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Int J Radiat Oncol Biol Phys. 1996 Dec 1;36(5):1005-12.

Does induction chemotherapy have a role in the management of nasopharyngeal carcinoma? Results of treatment in the era of computerized tomography.

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Department of Radiotherapy, The University of Texas M.D. Anderson Cancer Center, Houston 77030, USA.



To assess the outcomes of patients with nasopharyngeal carcinoma (NPC) whose treatment was determined by computerized tomography (CT) and/or magnetic resonance imaging staging and to analyze the impact of induction chemotherapy and accelerated fractionated radiotherapy.


The analysis is based on 122 of 143 previously untreated patients with NPC treated with radiation therapy at The University of Texas M. D. Anderson Cancer Center between 1983 and 1992. Excluded were 4 patients treated with palliative intent, 4 children, 12 patients not staged with CT, and 1 patient who died of a cerebrovascular accident prior to completion of treatment. The stage distribution was as follows: AJCC Stage I-2, Stage II-7, Stage III-12, Stage IV-101; Tl-15, T2-33, T3-22, T4-52; N0-32, N1-10, N2-47, N3-32, Nx-1. Fifty-nine (48%) patients had squamous cell carcinoma; 63 (52%) had lymphoepitheliomas, undifferentiated NPC or poorly differentiated carcinoma, NOS (UNPC). Sixty-seven patients (65 with Stage IV disease) received induction chemotherapy. Fifty-eight patients (24 of whom had induction chemotherapy) were treated with the concomitant boost fractionation schedule. The median follow-up for surviving patients was 57 months.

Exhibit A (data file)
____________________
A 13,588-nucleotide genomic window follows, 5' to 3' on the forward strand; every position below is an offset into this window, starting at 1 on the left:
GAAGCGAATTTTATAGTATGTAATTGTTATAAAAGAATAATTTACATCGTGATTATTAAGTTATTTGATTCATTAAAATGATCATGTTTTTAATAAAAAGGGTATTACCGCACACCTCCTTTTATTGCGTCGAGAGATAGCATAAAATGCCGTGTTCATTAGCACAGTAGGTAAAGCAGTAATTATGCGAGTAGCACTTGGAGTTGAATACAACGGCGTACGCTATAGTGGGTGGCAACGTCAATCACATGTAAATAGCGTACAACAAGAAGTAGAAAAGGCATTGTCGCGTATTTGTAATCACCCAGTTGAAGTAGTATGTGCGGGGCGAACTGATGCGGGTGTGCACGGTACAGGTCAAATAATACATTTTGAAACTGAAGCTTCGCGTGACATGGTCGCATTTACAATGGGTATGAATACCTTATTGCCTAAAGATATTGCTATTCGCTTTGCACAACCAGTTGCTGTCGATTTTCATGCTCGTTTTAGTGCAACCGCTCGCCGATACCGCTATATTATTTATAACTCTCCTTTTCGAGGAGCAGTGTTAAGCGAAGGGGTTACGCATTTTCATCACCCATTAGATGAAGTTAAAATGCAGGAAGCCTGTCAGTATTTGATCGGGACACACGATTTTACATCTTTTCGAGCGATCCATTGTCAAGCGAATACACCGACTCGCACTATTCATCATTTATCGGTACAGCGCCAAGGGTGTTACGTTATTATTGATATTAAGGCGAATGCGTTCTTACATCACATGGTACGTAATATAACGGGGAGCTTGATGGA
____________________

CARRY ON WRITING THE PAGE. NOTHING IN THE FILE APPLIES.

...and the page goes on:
The overall actuarial 2- and 5-year survival rates were 78 and 68%, respectively. Forty-nine patients (40%) had disease recurrence. Thirty-three (27%) had local regional failures; 19 at the primary site only, 8 in the neck and 6 in both. Local failure occurred in 31% of patients staged T4 compared to 13% of T1-T3 (p = 0.007). Sixteen patients failed at distant sites alone. Among Stage IV patients the 5-year actuarial rates for patients who did and did not receive induction chemotherapy were as follows: overall survival: 68 vs. 56% (p = 0.02), freedom from relapse: 64 vs. 37% (p = 0.01), and local control: 86 vs. 56% (p = 0.009). The actuarial 5-year distant failure rate in patients with UNPC who were treated with induction chemotherapy and controlled in the primary and neck was 13%. In patients who did not receive chemotherapy, the actuarial 5-year local control rates for patients treated with concomitant boost or conventional fractionation were 66 and 67%, respectively.


While not providing conclusive evidence, this single institution experience suggests that neoadjuvant chemotherapy for Stage IV NPC patients improves both survival and disease control. Recurrence within the irradiated volume was the most prevalent mode of failure and future studies will evaluate regimens to enhance local regional control.

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